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March 26, 2016
Table of Contents

1 Introduction
endocrine disruptor

Wikipedia

 

Endocrine disruptors are exogenous substances usually xenoestrogens that "interfere with the synthesis, secretion, transport, binding, action, or elimination of natural hormones in the body that are responsible for the maintenance of homeostasis (normal cell metabolism), reproduction, development, and/or behavior."

EDC studies have linked endocrine disruptors to adverse biological effects in animals, giving rise to concerns that low-level exposure might cause similar effects in human beings.




The term endocrine disruptor was coined at the Wingspread Conference Centre in Wisconsin, in 1991. One of the early papers on the phenomenon was by Theo Colborn in 1993. In this paper, she stated that environmental chemicals disrupt the development of the endocrine system, and that effects of exposure during development are permanent.

Although the theory of endocrine disruption has been disputed by some, work sessions from 1992 to 1999 have generated consensus statements from scientists regarding the hazard from endocrine disruptors, mostly in wildlife but also in humans. A concurrent statement expresses policy concerns.

Endocrine disrupting compounds encompass a variety of chemical classes, including hormones, plant constituents, pesticides, compounds used in the plastics industry and in consumer products, and other industrial by-products and pollutants. Some are pervasive and widely dispersed in the environment. Some are persistent organic pollutants (POP's), and can be transported long distances across national boundaries and have been found in virtually all regions of the world. Others are rapidly degraded in the environment or human body or may be present for only short periods of time.

One example of the consequences of the exposure of developing animals, including humans, to hormonally active agents is the case of the drug diethylstilbestrol (DES), a non-steroidal estrogen and not an environmental pollutant. Prior to its ban in the early 1970s, doctors prescribed DES to as many as five million pregnant women to block spontaneous abortion, an off-label use of this medication prior to 1947. It was discovered after the children went through puberty that DES affected the development of the reproductive system and caused vaginal cancer. The relevance of the DES saga to the risks of exposure to endocrine disruptors is questionable, as the doses involved are much higher in these individuals than in those due to environmental exposures.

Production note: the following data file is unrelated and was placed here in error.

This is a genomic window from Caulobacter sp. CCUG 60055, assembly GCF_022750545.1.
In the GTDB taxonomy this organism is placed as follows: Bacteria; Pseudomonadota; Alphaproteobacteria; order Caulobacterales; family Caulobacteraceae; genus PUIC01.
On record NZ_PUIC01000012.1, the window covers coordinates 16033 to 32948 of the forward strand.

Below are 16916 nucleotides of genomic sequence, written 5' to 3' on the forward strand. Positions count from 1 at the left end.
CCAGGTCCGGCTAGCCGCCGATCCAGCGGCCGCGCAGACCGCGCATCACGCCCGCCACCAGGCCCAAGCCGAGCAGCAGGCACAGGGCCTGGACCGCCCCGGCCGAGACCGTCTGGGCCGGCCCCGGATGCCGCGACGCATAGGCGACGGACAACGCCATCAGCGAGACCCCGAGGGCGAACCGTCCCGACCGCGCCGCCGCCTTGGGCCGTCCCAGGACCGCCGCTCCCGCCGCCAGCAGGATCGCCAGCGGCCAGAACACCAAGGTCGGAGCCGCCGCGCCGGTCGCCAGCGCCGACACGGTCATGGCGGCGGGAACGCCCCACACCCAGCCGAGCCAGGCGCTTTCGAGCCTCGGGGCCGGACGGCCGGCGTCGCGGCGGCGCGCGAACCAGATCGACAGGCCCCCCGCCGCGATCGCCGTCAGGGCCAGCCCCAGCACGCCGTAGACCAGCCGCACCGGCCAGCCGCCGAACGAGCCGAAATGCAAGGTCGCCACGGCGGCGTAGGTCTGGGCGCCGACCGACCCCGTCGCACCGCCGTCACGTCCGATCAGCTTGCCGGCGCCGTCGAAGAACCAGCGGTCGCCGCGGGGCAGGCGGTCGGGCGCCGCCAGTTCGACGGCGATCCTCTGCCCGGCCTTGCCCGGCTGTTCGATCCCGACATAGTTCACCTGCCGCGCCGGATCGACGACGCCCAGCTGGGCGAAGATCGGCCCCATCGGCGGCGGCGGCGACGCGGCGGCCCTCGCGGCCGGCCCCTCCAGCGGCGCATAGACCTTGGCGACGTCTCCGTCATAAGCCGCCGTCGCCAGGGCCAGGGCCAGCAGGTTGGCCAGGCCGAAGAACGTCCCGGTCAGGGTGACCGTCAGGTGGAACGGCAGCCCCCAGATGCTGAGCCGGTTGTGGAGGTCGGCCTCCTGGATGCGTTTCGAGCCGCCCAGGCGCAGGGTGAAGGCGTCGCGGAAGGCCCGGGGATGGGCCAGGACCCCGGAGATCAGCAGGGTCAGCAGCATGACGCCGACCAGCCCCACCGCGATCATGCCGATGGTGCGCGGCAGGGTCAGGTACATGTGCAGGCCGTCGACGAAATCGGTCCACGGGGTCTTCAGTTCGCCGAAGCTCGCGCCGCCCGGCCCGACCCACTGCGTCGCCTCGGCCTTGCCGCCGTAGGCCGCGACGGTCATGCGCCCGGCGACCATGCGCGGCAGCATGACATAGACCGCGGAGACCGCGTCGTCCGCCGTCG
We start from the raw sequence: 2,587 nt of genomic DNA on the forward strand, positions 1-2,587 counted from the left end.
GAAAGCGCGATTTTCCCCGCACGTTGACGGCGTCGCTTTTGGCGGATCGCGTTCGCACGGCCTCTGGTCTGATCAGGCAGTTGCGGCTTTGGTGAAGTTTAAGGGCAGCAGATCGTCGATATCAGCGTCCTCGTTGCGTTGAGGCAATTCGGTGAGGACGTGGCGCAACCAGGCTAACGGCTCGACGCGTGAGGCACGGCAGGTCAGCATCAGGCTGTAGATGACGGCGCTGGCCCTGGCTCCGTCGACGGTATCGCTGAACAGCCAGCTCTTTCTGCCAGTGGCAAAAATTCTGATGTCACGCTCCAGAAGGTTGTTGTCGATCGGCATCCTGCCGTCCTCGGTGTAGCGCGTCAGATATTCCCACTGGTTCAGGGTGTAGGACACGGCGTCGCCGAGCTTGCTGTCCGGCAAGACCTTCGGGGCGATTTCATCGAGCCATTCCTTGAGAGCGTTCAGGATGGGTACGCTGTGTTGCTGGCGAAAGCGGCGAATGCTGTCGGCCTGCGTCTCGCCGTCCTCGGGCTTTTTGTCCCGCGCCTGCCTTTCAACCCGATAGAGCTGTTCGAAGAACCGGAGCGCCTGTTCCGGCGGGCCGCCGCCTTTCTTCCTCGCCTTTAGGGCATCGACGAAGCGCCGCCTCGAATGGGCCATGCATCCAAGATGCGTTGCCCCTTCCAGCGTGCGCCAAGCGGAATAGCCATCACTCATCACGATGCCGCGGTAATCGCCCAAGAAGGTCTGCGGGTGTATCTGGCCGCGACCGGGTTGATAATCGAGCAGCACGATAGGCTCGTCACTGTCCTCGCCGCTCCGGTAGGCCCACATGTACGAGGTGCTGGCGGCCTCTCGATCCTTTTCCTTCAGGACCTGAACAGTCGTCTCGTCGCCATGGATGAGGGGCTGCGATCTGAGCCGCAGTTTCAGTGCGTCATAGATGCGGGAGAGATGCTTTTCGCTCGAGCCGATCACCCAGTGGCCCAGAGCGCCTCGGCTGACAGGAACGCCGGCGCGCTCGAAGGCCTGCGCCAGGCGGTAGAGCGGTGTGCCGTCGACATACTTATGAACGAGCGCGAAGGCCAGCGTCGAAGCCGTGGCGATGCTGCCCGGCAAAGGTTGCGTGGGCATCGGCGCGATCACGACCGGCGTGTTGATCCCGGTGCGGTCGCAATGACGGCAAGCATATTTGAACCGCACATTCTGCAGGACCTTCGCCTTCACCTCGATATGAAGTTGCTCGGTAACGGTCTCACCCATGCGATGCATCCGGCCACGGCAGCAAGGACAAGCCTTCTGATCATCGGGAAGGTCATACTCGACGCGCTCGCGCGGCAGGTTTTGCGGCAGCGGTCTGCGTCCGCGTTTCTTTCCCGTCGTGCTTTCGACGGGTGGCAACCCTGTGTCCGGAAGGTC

Endocrine systems are found in most varieties of animals. The endocrine system consists of glands that secrete hormones, and receptors that detect and react to the hormones.

Hormones travel throughout the body and act as chemical messengers. Hormones interface with cells that contain matching receptors in or on their surfaces. The hormone binds with the receptor, much like a key would fit into a lock. The endocrine system regulates adjustments through slower internal processes, using hormones as messengers. The endocrine system secretes hormones in response to environmental stimuli and to orchestrate developmental and reproductive changes. The adjustments brought on by the endocrine system are biochemical, changing the cell's internal and external chemistry to bring about a long term change in the body. These systems work together to maintain the proper functioning of the body through its entire life cycle. Sex steroids such as estrogens and androgens, as well as thyroid hormones, are subject to feedback regulation, which tends to limit the sensitivity of these glands.

The theory of endocrine disruption posits that low-dose exposure to chemicals that interact with hormone receptors can interfere with reproduction, development, and other hormonally mediated processes. Furthermore, since endogenous hormones are already present in the body in biologically active concentrations, the theory holds that additional exposure to relatively small amounts of exogenous hormonally active substances can disrupt the proper functioning of the body's endocrine system. Thus, an endocrine disruptor might be able to elicit adverse effects at a much lower doses than a toxicant acting through a different mechanism.